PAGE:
DOHA—Ons Jabeur is one of a kind, on the court and off of it. The Tunisian is the highest-ranked Arabic woman ever, and the only African player in the Qatar Total Open draw.
Before 2017, Tunisia's Selima Sfar held the honor of being the only Arabic woman to crack the Top 100. Jabeur has since surpassed Sfar's high of No. 75, recently reaching a career-high of No. 56.
"I’ve been waiting for this ranking since a long time ago, since the juniors," Jabeur told TENNIS.com. "I'm happy that I gained more experiences that I can use in such a big tournament like this in Doha."
The 24-year-old takes her job as a role model for Arabic and African women and children seriously.
"I wish to give them a good example to pursue their dreams," Jabeur said. "I hope I can show them it's not really impossible to be a professional tennis player."
And she takes representing Tunisia very seriously. Before accepting a wild card into Doha, Jabeur was playing in Fed Cup Europe/Africa Zone Group II action in Luxembourg where she fronted a team with two young Tunisian players not ranked on the WTA tour.
Jabeur should have some confidence in her arsenal after reaching the final of her last Premier WTA event, in Moscow in October. With a seven-match run as a qualifier, the crafty all-courter became the first Arabic woman, and first from Africa, to reach a WTA final.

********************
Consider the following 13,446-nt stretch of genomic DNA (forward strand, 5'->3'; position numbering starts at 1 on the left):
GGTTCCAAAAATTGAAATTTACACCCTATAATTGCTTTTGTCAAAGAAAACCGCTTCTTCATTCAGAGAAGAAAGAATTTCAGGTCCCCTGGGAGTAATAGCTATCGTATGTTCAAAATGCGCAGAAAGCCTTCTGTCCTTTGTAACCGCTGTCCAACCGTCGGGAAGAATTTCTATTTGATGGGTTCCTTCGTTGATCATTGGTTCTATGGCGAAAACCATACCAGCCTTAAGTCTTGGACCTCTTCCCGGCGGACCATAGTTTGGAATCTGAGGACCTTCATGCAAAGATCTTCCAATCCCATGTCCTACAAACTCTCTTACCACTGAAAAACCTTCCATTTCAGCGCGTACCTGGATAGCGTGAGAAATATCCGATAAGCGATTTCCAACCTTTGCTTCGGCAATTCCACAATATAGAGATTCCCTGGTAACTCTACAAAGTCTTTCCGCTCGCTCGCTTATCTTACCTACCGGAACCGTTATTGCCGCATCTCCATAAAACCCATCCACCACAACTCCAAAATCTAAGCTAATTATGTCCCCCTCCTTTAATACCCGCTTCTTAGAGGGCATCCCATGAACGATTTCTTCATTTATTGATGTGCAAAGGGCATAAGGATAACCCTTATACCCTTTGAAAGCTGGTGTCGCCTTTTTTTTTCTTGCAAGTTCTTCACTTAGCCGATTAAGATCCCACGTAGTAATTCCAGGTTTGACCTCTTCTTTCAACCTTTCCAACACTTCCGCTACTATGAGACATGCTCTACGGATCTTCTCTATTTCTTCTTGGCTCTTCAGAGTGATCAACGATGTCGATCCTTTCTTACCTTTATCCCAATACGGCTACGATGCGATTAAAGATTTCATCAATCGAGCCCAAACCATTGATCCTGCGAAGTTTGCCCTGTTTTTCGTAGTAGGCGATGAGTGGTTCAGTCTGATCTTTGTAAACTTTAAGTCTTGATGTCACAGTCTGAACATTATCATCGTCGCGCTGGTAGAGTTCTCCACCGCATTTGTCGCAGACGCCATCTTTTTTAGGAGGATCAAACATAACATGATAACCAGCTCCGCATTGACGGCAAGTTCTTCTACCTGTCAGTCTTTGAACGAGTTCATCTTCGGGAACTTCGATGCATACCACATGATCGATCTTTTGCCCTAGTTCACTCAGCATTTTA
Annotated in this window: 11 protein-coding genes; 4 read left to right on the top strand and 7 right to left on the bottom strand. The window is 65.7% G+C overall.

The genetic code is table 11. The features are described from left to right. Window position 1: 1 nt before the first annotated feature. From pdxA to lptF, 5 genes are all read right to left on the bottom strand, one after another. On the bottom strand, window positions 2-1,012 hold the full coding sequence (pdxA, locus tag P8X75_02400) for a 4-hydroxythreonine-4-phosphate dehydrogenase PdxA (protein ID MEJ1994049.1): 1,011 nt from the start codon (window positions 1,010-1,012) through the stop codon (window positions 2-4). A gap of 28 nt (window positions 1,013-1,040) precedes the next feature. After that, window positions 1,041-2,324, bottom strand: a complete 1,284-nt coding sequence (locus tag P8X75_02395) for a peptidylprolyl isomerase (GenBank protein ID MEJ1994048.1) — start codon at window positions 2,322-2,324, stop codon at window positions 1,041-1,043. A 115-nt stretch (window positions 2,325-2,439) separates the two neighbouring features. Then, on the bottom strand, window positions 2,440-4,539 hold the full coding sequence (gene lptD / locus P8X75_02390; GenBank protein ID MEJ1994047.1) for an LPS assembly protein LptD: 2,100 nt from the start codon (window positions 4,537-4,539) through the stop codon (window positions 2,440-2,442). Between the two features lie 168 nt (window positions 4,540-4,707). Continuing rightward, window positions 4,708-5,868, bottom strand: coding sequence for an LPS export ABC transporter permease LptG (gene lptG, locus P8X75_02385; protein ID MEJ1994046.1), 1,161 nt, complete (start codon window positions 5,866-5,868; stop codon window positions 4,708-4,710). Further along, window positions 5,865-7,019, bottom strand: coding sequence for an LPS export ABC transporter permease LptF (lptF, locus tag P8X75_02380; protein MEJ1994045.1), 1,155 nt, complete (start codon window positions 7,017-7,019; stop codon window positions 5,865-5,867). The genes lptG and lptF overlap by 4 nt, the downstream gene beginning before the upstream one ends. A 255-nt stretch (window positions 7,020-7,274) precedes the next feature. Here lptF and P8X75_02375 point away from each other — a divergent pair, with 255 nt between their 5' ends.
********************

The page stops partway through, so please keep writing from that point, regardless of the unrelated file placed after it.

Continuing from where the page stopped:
"I'm happy to be the first one and I hope I will not be the last one," Jabeur said.
Her Moscow success was on hard courts, but Jabeur's game is suited to all surfaces. She won the 2011 junior French Open and reached the third round in Paris as a lucky loser in 2017. Last year, she took home her biggest career ITF title to date at a $100,000-event in Manchester, on grass.
Though her hopes are high this week, Jabeur is painfully aware of her track record in Qatar—she has yet to win a match in six attempts. That may all change when she faces Carla Suarez Navarro on Tuesday. Even if she loses, by consistently appearing at the highest level of the sport, Jabeur is proving that a professional career in tennis is a feasible pathway for Arabic women.
"I'm really happy for the chance to play in front of the Arabic crowds," Jabeur said. "I'm so proud. This is not my first year—I'm looking for a victory in Doha. I'm going to do my best to show myself to the world and to make Arabic people proud of me."
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